The upcoming Creed-verse?

In February this year, Michael B. Jordan confirmed that there will be a "Creed IV" and also talked about other spin-offs in the "Creed-verse." That's right, everyone — although Sylvester Stallone may no longer be a creative force in the "Rocky" franchise, the series is likely to become a Cinematic Universe. Personally, I'd love to see a de-aged Burt Young in "Paulie," 90 minutes of Rocky's best friend getting angrily drunk and yelling at the TV set above the liquor rack of his local bar.

Although Cinematic Universes are often the domain of huge superhero and science fiction franchises, it is a sign that the "Rocky" series has reached a level of cultural saturation where it can thrive without the involvement of its creator. There are plenty of precedents in this respect. Perhaps the biggest began the year after "Rocky" hit the screens with a little movie called "Star Wars," unfancied at the time of release but a box office monster that would change the face of cinema forever.

It was George Lucas's baby, of course, and he retained creative control over the colorful galaxy all the way up until 2012 when he sold Lucasfilm to Disney for $4.1 million, citing family reasons as his motive for stepping away. Now if you go to Disney World in Florida you can see the incongruous spectacle of Imperial Storm Troopers marching along with Cinderella's Castle in the background. Since the sale, the "Star Wars" Universe has grown exponentially. There has been a concluding trilogy to the Skywalker saga, spin-off films, and several animated and live-action TV series. The quality isn't always good, but it seems the appetite for hanging out in the galaxy Lucas set into motion over 45 years ago continues unabated.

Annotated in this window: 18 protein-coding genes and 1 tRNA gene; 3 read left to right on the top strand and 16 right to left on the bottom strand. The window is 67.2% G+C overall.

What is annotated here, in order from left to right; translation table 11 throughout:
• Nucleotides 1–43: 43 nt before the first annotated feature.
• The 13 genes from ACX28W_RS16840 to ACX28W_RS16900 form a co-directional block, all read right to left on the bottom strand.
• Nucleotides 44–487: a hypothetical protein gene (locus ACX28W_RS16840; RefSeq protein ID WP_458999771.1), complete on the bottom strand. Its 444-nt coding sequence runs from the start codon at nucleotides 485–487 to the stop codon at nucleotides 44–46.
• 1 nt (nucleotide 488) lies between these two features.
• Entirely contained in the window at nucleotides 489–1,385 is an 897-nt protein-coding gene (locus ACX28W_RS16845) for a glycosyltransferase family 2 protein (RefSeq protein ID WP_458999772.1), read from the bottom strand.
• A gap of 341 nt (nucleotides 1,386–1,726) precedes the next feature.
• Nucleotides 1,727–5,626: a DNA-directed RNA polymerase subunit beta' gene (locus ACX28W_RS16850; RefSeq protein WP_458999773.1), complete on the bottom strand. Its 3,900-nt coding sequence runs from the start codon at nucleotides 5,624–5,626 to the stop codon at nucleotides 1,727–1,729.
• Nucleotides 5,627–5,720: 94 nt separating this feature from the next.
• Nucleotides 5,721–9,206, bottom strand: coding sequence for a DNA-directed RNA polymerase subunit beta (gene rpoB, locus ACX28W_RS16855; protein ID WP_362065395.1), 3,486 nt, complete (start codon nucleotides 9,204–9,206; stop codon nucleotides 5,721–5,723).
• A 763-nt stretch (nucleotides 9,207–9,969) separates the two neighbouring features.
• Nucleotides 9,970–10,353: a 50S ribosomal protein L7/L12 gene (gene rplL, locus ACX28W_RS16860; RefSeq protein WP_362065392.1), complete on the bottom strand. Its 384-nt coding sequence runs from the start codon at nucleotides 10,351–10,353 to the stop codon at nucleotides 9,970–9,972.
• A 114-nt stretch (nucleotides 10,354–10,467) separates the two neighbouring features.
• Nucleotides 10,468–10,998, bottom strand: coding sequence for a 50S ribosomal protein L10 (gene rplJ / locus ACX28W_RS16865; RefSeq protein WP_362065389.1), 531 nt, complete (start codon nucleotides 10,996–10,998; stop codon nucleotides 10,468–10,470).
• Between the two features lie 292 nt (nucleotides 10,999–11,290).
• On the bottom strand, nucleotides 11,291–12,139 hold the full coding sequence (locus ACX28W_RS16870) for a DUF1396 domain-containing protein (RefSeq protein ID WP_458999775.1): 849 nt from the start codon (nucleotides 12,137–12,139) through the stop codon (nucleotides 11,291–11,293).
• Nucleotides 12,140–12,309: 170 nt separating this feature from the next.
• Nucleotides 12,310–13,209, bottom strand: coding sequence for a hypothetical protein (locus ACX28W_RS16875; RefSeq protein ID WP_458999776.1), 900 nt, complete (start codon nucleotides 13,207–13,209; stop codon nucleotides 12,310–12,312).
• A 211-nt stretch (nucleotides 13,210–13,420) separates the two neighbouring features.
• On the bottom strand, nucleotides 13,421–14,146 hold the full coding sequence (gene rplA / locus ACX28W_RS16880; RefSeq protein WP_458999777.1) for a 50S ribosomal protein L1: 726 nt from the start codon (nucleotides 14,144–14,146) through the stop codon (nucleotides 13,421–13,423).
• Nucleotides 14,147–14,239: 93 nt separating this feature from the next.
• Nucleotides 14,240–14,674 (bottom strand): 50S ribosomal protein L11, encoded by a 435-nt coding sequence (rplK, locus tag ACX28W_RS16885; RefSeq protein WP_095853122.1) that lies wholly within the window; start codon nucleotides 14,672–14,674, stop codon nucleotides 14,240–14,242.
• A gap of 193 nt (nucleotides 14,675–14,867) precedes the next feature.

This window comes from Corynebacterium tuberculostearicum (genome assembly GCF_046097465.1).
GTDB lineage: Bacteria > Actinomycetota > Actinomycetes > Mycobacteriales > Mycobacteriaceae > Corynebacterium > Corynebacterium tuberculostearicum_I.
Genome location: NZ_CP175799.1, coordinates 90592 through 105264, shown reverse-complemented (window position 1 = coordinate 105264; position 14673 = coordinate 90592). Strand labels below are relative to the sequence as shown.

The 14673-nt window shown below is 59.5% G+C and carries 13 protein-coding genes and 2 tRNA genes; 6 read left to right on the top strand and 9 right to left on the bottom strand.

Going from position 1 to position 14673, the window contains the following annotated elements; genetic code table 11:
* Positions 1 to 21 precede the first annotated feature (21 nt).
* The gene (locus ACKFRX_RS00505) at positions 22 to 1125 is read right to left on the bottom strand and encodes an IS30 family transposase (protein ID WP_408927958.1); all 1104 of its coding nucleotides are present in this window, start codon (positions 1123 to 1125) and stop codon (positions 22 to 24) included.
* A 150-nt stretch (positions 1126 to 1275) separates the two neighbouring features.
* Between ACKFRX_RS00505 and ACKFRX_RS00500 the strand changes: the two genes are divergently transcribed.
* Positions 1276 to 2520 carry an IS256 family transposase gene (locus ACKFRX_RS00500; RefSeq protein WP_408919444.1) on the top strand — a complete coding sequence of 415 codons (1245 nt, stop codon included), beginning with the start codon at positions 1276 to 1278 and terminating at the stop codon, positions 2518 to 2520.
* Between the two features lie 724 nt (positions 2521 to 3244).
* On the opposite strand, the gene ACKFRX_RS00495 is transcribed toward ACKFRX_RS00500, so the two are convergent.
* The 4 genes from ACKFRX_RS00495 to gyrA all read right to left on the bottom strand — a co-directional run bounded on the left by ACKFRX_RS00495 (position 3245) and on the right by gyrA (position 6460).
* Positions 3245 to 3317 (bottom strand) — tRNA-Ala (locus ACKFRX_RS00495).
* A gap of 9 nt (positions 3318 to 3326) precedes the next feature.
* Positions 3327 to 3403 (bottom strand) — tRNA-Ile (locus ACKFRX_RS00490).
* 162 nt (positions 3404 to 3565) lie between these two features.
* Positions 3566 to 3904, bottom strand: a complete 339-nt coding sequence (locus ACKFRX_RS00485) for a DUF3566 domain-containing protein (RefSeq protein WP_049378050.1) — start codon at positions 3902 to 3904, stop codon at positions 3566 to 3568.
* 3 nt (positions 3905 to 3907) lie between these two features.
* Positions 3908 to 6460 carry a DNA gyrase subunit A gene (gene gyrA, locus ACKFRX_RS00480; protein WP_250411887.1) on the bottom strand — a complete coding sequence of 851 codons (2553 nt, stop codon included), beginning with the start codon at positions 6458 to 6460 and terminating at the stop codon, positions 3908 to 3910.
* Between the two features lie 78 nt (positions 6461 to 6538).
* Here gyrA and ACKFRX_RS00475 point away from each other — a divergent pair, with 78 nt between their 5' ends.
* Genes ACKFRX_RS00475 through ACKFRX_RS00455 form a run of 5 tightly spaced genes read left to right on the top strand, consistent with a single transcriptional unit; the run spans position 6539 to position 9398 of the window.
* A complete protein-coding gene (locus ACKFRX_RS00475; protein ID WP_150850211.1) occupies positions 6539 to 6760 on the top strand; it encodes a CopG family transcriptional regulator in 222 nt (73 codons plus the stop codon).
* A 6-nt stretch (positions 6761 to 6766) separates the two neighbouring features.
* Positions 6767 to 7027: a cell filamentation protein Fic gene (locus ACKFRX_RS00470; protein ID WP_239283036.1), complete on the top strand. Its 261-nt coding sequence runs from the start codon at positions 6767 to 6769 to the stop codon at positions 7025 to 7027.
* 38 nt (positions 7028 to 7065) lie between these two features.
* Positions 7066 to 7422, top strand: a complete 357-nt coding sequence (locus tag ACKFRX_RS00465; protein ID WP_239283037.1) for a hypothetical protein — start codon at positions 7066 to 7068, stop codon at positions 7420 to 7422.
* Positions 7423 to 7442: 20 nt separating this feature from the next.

Why do Cinematic Universes thrive without their creators?

Let me get this out of the way: I was a huge "Star Wars" fan as a kid but now I'm pretty weary of the endless content. For me, it drains much of the escapist magic of the original films. What I will say about the "Star Wars" Universe's expansion is that it has enabled writers and producers to explore aspects of Lucas's galaxy that might have never seen the light of day otherwise. His vision is so well-established in the public consciousness that it can not only survive, but flourish. "The Rise of Skywalker" proved how tired that saga was by the time it staggered over the line, but shows like "The Mandalorian" and "Andor" have gone on to prove that there are almost limitless possibilities for the tales you can tell within that Universe.

It helps that "Star Wars" now comes with such a baked-in audience that new creators have the freedom to try new things without much fear of failure. Even if a movie or a series s**ts the bed, the continued hunger for more "Star Wars" material means it isn't likely to break the Universe. Nostalgia also plays its part. I've already shown my kids the original "Star Wars" trilogy and they loved it. I'm sure many other parents are the same way, exposing their children to the stuff they adore from the earliest age possible, which means our kids will grow up with nostalgia for them, too. The cycle will continue. 

The same goes for "Rocky" and the "Creed-verse," as Michael B. Jordan has called it. Now departed from the creative control of Sylvester Stallone, it is free to move in directions that its originator may not have considered taking it in. So who knows? I might get my "Paulie" movie one day.